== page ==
because there are no nursing home beds for them, in order to relieve the pressure on the stressed
hospital system?

PETER COSTELLO: Yeah well, let me give you another figure which comes out of this report. The cost
of health care for somebody between 35 and 54 is $1,700, in average. If you're over 85, it's
$7,900. So in that older group of Australians, health care costs per person are four times what
they are for younger Australians.

Now, what that means is, you've got to ensure that you're getting best value for dollar in health
care. It also puts into perspective, incidentally, that a promise to give free private health care
to everybody over 75 - the Medicare Gold promise - was probably the most irresponsible promise
that's ever been made in Australia, when you look at these figures.

ALEXANDRA KIRK: But Labor lost the election and you won the election, so isn't it time to
concentrate on what you're doing, and isn't it time to address the problem of the number of older
Australians who are in hospitals when the hospitals themselves say they should be in high care
nursing homes?

PETER COSTELLO: Well, the most important thing is to try and keep as many older Australians as
possible out of hospitals - that's to improve healthcare so that they can stay at home, and to
improve health and community care packages.

If we just say we're going to move people over 85 into hospitals or aged care homes, frankly we're
giving the game away. The idea is to keep as many as possible in the community.

The idea, as I've said, is in age groups where we have under-participation, particularly men over
55, to keep them in the workforce longer. And we've got to try and engage people in society much
more, because we know once they retire, their healthcare goes up, their illnesses go up, and in
fact these are the areas where we're going to find increasing pressure to fund services.

ALEXANDRA KIRK: In your view, should the commonwealth take over the running of the hospitals from
the states?

PETER COSTELLO: Well, look - one of the things incidentally that this report finds, is that this
huge fiscal gap, six or seven per cent of GDP - we're talking 50, 60 billion dollars per annum - is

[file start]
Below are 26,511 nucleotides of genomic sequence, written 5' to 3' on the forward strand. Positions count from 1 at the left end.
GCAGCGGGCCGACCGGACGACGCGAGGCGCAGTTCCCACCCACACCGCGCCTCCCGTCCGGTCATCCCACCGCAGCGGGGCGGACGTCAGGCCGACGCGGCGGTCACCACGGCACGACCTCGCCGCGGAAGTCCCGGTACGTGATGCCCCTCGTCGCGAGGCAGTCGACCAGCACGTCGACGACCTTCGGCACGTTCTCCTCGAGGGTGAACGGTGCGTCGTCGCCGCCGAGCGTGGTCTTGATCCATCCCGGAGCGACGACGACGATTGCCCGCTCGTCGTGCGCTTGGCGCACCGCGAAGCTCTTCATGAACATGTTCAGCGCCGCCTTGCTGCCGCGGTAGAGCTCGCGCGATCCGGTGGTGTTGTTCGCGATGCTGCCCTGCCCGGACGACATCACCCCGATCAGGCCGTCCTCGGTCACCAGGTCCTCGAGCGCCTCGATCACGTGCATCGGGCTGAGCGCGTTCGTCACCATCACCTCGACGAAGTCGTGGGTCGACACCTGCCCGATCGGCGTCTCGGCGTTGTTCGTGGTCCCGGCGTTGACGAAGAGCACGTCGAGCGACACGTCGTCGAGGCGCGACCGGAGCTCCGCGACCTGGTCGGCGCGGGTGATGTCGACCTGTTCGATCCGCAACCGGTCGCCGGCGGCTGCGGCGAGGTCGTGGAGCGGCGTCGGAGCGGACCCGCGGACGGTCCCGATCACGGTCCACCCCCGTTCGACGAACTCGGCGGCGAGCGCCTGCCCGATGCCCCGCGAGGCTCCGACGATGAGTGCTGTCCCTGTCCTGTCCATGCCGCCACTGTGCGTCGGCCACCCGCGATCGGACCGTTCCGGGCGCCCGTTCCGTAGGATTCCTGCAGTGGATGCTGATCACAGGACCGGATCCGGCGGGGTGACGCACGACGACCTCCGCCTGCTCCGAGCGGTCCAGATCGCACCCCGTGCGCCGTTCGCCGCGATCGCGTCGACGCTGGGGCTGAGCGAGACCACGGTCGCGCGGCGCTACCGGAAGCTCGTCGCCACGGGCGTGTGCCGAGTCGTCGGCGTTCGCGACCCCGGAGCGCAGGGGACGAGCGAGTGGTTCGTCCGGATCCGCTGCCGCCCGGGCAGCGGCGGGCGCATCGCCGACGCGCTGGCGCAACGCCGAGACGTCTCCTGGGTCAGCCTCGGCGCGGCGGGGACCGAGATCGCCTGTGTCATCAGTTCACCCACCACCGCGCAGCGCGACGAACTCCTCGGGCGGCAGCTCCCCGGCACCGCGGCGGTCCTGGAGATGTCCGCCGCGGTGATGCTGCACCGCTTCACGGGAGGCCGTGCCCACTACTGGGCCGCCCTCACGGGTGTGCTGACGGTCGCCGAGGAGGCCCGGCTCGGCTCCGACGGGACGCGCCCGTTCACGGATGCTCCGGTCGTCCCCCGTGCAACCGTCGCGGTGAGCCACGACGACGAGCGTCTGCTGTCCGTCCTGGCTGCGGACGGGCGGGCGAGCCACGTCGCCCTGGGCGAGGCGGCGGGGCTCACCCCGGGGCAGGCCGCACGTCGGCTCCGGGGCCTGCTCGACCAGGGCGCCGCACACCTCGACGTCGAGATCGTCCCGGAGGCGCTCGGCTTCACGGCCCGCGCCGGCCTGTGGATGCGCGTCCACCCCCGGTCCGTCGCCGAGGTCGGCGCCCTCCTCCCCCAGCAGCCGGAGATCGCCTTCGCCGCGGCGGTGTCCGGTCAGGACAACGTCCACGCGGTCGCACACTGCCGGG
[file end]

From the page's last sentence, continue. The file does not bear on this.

going to be borne by the commonwealth.

One of the reasons why I commissioned this report was that state governments said, of, what about
us? We're going to have to bear some of this cost. In fact, what the report finds, is it's going to
have to be borne by the commonwealth, and the commonwealth's going to have to deal with this.

The point I make - the commonwealth can't keep on taking over new areas of expenditure, when it's
bearing the brunt of the ageing of the population, whilst giving the states the growth taxes which
we have.

ALEXANDRA KIRK: So what tangible action will you take then? You've outlined what the challenges
are.

PETER COSTELLO: We'll increase participation. We've got to increase participation amongst older
males. We've got to increase participation amongst women coming back into the workforce.

We've got to increase participation amongst people that are on disability support pension. We've
got to give incentives for people to work part-time - maybe by drawing down on their
superannuation, over 65.

We've got to put the Pharmaceutical Benefits Scheme on a sustainable basis. We've got to get people
to co-contribute to their health care costs with private health insurance incentives.

All of the things that we've been working on, we have to put in place and we have to deliver
further, and we have to raise the productivity in our economy to cope with what is set in stone.

This is going to happen. That's my message. It's done. Demography is destiny, this is set stone.
The only question is how we respond to the ageing of the population.

ALEXANDRA KIRK: Well the Productivity Commission says on the productivity front that the Government
should index the marginal tax rates to the cost of living increases, which would cut the extra
revenue that you need by half. You've been unwilling to do that so far - is it now time to bite the
bullet?

PETER COSTELLO: Well, we've done better than that. If all we had done was index the tax scales of
1996 to inflation, then people would be paying more tax than they are today. What we've actually